When writers come in for a massage, they rarely ask the therapist to focus on their legs. Understandably, it is the neck, back, and arms that usually feel the brunt of long hours working. But legs have some of the biggest muscles in our bodies. Most of us depend on them to get around: walking, climbing, playing sports, dancing, and supporting our upper body as we move.
Unless our knees or ankles hurt, it is easy to ignore our legs. We unconsciously put them into a familiar position and then forget about them while we work. I often sit with my left knee bent and my left foot on the chair, knee up along my chest. I also frequently sit on both feet, with my knees fully bent, in a zazen position. (And I try to remember that even meditators on long retreats get up regularly for walking meditation.)
I find it impossible to sit still for any length of time with both feet flat on the floor, 6-12 inches apart. But this is the recommended “ideal” position in every guide on ergonomic computer work stations. Your knees should be relaxed and your feet should be under the knees. Knees should be just a little lower than your hips; your thighs should slope ever so slightly downwards. That’s a lot of “shoulds.”
Most ergonomic guidelines acknowledge each person is built a bit differently, and this difference should be taken into account. So I offer you some questions for when you sit for long periods.
- What is your go-to leg position when sitting at a desk? Recognizing habits is a good place to start.
- Does this position feel comfortable to your hips, knees and feet? If not, try to get comfortable and see what little adjustments you might make.
- Comfort levels are determined by how the back and neck feel, so notice them as you sit. Are there some leg positions that make you more likely to hunch your back or, alternatively, sit up straighter?
- Can you sit in the “ideal” position comfortably? If so, give it a try the next time you write at a table or desk. The moment I forget about my body and start to write, it curls up into the old familiar positions. Like I said, I’m working on it. I hope you will too.
- Do you tend to cross your ankles or knees as you sit? The problem with both of these is that you will slowly compromise the circulation in your legs and feet. Blood pressure increases if your legs are crossed, and for this reason you are usually asked to keep your feet on the floor when your blood pressure is taken.
- Do you sit on one foot or keep a wallet in a back pocket? Both of these tilt the hip to one side, resulting in a twisting of the spine and neck to counterbalance the tilt.
- Do you sit with your legs straight out in front and knees somewhat locked? This can add up to a lot of stress on your front thigh muscles (“quads”), so try not to get stuck in this position for too long.
- Even the ideal position needs to be changed once in a while. Movement is needed to keep your blood circulating, your muscles supplied with fresh nutrients. Sitting too still for too long is now considered a health risk, especially when added on top of “leisure” sitting: watching TV and movies, playing video games.
- How tight are your clothes? Tight pants can restrict an important nerve near the surface that can affect sensation in the front hip and upper thigh. If there is any numbness in the area, be sure that you aren’t wearing low-rise tight jeans.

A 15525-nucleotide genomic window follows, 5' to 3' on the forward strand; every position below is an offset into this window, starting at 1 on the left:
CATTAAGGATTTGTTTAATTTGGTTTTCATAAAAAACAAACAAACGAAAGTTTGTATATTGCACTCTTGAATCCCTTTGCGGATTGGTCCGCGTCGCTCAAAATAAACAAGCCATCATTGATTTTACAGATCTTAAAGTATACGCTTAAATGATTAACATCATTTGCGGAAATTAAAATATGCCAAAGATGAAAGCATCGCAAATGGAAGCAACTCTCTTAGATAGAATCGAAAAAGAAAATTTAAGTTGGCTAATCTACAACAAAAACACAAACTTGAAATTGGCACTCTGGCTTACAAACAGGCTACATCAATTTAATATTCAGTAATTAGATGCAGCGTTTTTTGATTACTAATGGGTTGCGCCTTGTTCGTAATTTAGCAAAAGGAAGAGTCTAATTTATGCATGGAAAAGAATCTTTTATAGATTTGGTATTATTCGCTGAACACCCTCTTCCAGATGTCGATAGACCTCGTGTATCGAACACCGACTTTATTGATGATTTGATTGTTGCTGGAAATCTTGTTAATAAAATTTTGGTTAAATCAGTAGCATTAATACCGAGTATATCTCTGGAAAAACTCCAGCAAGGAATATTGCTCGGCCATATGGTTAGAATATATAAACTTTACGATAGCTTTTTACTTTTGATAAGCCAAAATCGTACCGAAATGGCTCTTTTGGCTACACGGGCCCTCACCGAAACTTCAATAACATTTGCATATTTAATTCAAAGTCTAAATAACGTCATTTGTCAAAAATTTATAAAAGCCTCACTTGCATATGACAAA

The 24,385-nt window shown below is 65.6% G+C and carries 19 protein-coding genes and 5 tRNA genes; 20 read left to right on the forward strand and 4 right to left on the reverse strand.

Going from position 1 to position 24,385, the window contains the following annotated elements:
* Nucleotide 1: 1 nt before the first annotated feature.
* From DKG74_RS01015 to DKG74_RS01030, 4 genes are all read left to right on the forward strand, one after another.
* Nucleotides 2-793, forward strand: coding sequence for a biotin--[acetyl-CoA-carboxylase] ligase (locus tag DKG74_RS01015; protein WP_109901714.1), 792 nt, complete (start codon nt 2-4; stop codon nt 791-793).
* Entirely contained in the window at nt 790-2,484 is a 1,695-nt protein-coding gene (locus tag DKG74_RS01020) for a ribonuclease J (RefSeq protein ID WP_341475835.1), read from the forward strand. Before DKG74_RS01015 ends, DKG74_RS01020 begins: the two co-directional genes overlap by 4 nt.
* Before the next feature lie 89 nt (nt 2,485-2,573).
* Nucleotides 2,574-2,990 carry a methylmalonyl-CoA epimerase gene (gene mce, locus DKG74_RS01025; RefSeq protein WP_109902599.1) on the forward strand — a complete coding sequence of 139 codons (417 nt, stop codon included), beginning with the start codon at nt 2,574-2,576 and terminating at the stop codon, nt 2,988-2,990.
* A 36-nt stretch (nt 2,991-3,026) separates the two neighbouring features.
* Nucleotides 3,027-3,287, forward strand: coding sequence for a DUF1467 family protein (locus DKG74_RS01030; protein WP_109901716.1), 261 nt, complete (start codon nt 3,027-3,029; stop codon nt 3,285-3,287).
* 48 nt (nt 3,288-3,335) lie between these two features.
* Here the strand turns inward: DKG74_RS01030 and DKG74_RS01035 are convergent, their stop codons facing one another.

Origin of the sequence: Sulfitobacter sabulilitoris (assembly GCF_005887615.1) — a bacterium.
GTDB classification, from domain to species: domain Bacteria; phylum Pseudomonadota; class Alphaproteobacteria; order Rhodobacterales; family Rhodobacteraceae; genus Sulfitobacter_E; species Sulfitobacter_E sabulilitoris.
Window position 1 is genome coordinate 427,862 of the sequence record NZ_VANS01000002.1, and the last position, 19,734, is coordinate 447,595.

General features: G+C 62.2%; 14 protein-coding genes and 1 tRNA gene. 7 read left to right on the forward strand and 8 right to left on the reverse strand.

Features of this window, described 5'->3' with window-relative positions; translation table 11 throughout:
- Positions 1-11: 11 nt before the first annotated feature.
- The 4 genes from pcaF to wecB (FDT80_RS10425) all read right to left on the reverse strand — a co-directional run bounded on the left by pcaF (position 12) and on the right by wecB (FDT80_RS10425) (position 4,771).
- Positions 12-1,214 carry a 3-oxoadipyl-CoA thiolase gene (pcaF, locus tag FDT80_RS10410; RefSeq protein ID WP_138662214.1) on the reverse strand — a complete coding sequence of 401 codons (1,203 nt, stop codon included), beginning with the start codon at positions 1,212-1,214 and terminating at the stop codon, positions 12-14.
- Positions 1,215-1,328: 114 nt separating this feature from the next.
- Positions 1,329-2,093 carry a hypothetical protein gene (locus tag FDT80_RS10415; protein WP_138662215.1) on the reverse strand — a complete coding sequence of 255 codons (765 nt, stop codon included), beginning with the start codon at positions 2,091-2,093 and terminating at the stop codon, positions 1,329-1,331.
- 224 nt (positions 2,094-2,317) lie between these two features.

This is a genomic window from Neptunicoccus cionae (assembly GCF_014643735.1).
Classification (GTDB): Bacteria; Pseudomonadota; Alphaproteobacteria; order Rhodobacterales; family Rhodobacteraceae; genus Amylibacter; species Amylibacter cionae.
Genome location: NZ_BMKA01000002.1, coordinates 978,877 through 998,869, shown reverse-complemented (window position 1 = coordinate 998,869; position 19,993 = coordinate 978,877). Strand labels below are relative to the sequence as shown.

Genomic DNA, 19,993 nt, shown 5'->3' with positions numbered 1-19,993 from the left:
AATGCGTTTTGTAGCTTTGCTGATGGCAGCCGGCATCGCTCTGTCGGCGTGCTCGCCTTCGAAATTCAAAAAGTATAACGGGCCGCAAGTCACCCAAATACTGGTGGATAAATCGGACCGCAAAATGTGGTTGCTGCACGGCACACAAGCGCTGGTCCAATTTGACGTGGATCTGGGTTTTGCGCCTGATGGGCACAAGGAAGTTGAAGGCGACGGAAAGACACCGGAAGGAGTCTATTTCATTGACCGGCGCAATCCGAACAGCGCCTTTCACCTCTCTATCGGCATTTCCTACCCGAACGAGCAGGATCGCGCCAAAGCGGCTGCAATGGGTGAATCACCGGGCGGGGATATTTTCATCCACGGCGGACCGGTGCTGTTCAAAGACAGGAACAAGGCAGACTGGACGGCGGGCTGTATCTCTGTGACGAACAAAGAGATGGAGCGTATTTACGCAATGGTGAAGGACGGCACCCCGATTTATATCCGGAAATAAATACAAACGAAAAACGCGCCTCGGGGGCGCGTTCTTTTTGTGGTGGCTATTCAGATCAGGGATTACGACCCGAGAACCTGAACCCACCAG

If you can sit in a chair with your feet flat on the floor, be sure to leave a little space between your knees rather than gripping your knees together. When your feet are on the floor, shoulder width apart, your pelvis will be rolled forward, which gives your back a healthy natural arch, and you are more likely to sit up straight and be able to breath more freely.
Your leg muscles need motion and variation in length to stay in good shape. Taking a short (or long) walk during regular writing breaks is essential to your whole body.
You can also do specific leg exercises while sitting, although you’ll need to pull your chair out from under the desk:
- Raise your thigh an inch or two off the chair with your knee bent. Hold to a count of three, and let it down. Repeat on the other side.
- With your feet on the floor a foot apart, gently “flap” your knees together five times (not hard enough for them to hit each other).
- Raise your leg, with knee almost straight, and point your toes to the wall in front of you. Hold for a count of 3 and slowly lower your leg. Repeat on the other side
- Rotate your feet at your ankles, three times in each direction.
- Rock your hips back and forth, arch your back backwards and then forwards, then sit up tall and feel your spine stretch.
Recently, there has been a move to use standing desks to decrease the amount of time spent sitting still.. However, standing desks have come under recent scrutiny because people may have poor posture while standing. A static standing position may not increase muscle activity in the legs at all. But some people have found them very helpful.
I prefer a middle path—doing a little gentle stretching before I sit, taking regular walking breaks when I work, going for a walk after I’m through writing for the day. Like now—I’m off for a walk around the block (and in unseasonably warm 60 degree weather.) If you have snow on the ground, trudging through it is even more of a workout for your legs. Remember, when you give your legs some attention, you help your entire body.